Although the alkali/surfactant/polymer (ASP) flooding technique used for enhanced oil recovery (EOR) was put forward many years ago, it was not until 2014 that it was first put into practice in industrial applications with hundreds of injectors and producers in the Daqing Oil Field in China. In this study, 30 ASP-flooding field tests in China were reviewed to promote the better use of this promising technology. Up to the present, ASP flooding in the Daqing Oil Field deserves the most attention.
Alkali type does affect the ASP-flooding effect. Strong alkali [using sodium hydroxide (NaOH)] ASP flooding (SASP) was given more emphasis than weak alkali [using sodium carbonate (Na2CO3)] ASP flooding (WASP) for a long time in the Daqing Oil Field because of the lower interfacial tension (IFT) of the surfactant and the higher recovery associated with NaOH than with Na2CO3. Other ASP-flooding field tests completed in China all used Na2CO3. With progress in surfactant production, a recent large-scale WASP field test in the Daqing Oil Field produced an incremental oil recovery nearly 30% higher than most previous SASP recoveries and close to the value of the most-successful SASP test. However, the most-successful SASP test was partly attributed to the weak alkali factor. Recent studies have shown that the WASP incremental oil recovery factor could be as good as that of SASP but with much-better economic benefits.
Screening of surfactant by IFT test is very important in the ASP-flooding practice in China. Whether dynamic or equilibrium IFT should be selected as criteria in surfactant screening is still in dispute. Many believe the equilibrium IFT is more important than the dynamic IFT in terms of the displacement efficiency; thus, it is better to choose a lower dynamic IFT when the equilibrium IFT meets the 10−3 order-of-magnitude requirement. However, it is impossible for many surfactants to form ultralow equilibrium IFT. Because of the low acid value of the Daqing crude oil, the asphaltene and resin components play a very important role in reducing the oil/water IFT and asphaltene is believed to be more influential, although more work is required to resolve this controversial issue.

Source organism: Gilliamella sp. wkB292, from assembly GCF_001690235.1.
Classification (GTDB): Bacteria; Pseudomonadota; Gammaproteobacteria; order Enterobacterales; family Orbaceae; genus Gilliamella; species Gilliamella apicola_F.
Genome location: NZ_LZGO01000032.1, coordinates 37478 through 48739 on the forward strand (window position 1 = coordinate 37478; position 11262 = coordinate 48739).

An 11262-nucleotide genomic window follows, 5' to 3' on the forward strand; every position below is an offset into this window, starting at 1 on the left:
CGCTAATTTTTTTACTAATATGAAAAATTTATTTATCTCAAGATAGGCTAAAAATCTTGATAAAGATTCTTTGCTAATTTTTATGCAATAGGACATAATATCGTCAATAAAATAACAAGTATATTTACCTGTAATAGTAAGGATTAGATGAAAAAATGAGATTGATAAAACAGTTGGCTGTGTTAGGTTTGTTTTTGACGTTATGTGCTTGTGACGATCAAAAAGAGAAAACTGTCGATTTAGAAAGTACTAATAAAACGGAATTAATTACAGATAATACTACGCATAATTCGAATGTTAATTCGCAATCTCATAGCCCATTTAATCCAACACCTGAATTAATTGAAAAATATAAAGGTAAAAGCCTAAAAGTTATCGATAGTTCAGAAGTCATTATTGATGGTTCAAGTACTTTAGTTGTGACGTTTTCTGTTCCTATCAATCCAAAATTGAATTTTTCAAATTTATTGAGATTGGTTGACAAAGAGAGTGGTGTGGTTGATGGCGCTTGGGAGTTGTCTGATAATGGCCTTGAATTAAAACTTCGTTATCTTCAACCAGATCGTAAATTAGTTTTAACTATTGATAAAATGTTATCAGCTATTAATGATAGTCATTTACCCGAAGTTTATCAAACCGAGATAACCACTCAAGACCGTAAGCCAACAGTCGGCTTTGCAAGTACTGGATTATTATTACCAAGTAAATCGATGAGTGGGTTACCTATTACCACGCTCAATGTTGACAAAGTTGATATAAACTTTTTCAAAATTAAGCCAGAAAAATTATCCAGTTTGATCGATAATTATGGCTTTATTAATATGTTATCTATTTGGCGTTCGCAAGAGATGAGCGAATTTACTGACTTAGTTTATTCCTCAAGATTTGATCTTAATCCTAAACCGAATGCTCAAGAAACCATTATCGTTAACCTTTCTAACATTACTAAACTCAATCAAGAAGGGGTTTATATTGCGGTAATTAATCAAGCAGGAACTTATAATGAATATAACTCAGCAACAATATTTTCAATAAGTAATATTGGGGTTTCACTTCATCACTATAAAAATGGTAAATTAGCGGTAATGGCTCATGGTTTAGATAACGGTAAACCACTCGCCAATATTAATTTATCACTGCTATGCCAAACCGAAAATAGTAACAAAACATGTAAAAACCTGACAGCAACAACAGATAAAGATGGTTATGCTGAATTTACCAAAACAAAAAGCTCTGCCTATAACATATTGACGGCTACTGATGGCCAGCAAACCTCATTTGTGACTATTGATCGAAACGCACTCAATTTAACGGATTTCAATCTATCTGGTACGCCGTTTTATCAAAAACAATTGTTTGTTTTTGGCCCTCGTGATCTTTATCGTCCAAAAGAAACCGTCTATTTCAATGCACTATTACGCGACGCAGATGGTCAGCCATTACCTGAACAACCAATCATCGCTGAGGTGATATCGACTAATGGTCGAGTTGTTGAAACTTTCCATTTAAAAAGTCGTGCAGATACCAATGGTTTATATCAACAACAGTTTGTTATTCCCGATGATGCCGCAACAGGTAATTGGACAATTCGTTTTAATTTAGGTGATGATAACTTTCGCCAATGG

Whether polymer viscoelasticity can reduce the residual oil saturation is still a matter of debate. Advances in surfactant production and in the overcoming of scaling and produced-fluid-handling challenges form the foundation of the industrial application of ASP flooding. Further work is advised on the emulsification effect of ASP flooding. According to one field test, the EOR routine should be selected depending on consideration of the residual oil type to decide whether to increase the sweep volume and/or displacement efficiency. The micellar flooding failure in one ASP field test in China has led all subsequent field tests in China to choose the “low concentration, large slug” technical route instead of the “high concentration, small slug” one. ASP flooding can increase oil recovery by 30% at a cost of less than USD 30/bbl; thus, this technique can be used in response to low-oil-price challenges.